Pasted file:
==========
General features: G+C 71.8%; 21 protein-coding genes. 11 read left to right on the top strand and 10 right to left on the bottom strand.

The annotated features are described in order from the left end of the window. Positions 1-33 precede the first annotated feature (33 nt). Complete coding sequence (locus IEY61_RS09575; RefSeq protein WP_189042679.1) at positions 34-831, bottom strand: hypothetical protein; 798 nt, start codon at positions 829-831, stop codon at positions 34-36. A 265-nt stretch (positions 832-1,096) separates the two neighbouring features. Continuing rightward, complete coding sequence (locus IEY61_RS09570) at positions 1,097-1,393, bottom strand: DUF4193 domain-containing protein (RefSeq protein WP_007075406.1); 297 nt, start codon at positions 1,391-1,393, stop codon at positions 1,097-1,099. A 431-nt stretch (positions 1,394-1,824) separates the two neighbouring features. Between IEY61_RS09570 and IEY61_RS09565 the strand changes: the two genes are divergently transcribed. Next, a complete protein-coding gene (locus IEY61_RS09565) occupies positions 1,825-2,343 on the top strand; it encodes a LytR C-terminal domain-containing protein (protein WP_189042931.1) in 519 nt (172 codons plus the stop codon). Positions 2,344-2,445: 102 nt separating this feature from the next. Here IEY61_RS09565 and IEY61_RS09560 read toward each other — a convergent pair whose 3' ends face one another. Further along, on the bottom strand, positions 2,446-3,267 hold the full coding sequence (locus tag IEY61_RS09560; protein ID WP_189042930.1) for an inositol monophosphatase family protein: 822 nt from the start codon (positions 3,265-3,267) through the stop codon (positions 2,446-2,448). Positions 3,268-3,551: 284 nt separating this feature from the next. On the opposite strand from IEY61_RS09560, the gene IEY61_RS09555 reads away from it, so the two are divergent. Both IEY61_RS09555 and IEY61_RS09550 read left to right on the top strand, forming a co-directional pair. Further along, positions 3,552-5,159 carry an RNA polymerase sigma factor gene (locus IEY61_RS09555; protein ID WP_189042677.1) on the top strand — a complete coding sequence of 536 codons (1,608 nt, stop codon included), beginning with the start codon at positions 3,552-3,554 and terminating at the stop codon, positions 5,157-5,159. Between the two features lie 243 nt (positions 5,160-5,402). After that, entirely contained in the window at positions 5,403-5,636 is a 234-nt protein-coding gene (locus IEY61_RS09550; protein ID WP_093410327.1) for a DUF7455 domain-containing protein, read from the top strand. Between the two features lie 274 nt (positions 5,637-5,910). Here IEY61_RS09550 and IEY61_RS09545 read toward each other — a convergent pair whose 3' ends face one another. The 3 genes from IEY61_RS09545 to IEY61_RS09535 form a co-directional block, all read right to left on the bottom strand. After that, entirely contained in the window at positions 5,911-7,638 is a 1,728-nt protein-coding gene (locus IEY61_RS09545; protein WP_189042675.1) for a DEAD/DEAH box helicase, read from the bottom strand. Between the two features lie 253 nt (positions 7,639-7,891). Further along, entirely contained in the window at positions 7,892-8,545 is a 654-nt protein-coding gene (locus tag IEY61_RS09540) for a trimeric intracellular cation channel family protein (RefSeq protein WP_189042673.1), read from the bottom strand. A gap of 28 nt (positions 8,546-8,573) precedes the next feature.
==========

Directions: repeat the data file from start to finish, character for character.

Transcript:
General features: G+C 71.8%; 21 protein-coding genes. 11 read left to right on the top strand and 10 right to left on the bottom strand.

The annotated features are described in order from the left end of the window. Positions 1-33 precede the first annotated feature (33 nt). Complete coding sequence (locus IEY61_RS09575; RefSeq protein WP_189042679.1) at positions 34-831, bottom strand: hypothetical protein; 798 nt, start codon at positions 829-831, stop codon at positions 34-36. A 265-nt stretch (positions 832-1,096) separates the two neighbouring features. Continuing rightward, complete coding sequence (locus IEY61_RS09570) at positions 1,097-1,393, bottom strand: DUF4193 domain-containing protein (RefSeq protein WP_007075406.1); 297 nt, start codon at positions 1,391-1,393, stop codon at positions 1,097-1,099. A 431-nt stretch (positions 1,394-1,824) separates the two neighbouring features. Between IEY61_RS09570 and IEY61_RS09565 the strand changes: the two genes are divergently transcribed. Next, a complete protein-coding gene (locus IEY61_RS09565) occupies positions 1,825-2,343 on the top strand; it encodes a LytR C-terminal domain-containing protein (protein WP_189042931.1) in 519 nt (172 codons plus the stop codon). Positions 2,344-2,445: 102 nt separating this feature from the next. Here IEY61_RS09565 and IEY61_RS09560 read toward each other — a convergent pair whose 3' ends face one another. Further along, on the bottom strand, positions 2,446-3,267 hold the full coding sequence (locus tag IEY61_RS09560; protein ID WP_189042930.1) for an inositol monophosphatase family protein: 822 nt from the start codon (positions 3,265-3,267) through the stop codon (positions 2,446-2,448). Positions 3,268-3,551: 284 nt separating this feature from the next. On the opposite strand from IEY61_RS09560, the gene IEY61_RS09555 reads away from it, so the two are divergent. Both IEY61_RS09555 and IEY61_RS09550 read left to right on the top strand, forming a co-directional pair. Further along, positions 3,552-5,159 carry an RNA polymerase sigma factor gene (locus IEY61_RS09555; protein ID WP_189042677.1) on the top strand — a complete coding sequence of 536 codons (1,608 nt, stop codon included), beginning with the start codon at positions 3,552-3,554 and terminating at the stop codon, positions 5,157-5,159. Between the two features lie 243 nt (positions 5,160-5,402). After that, entirely contained in the window at positions 5,403-5,636 is a 234-nt protein-coding gene (locus IEY61_RS09550; protein ID WP_093410327.1) for a DUF7455 domain-containing protein, read from the top strand. Between the two features lie 274 nt (positions 5,637-5,910). Here IEY61_RS09550 and IEY61_RS09545 read toward each other — a convergent pair whose 3' ends face one another. The 3 genes from IEY61_RS09545 to IEY61_RS09535 form a co-directional block, all read right to left on the bottom strand. After that, entirely contained in the window at positions 5,911-7,638 is a 1,728-nt protein-coding gene (locus IEY61_RS09545; protein WP_189042675.1) for a DEAD/DEAH box helicase, read from the bottom strand. Between the two features lie 253 nt (positions 7,639-7,891). Further along, entirely contained in the window at positions 7,892-8,545 is a 654-nt protein-coding gene (locus tag IEY61_RS09540) for a trimeric intracellular cation channel family protein (RefSeq protein WP_189042673.1), read from the bottom strand. A gap of 28 nt (positions 8,546-8,573) precedes the next feature.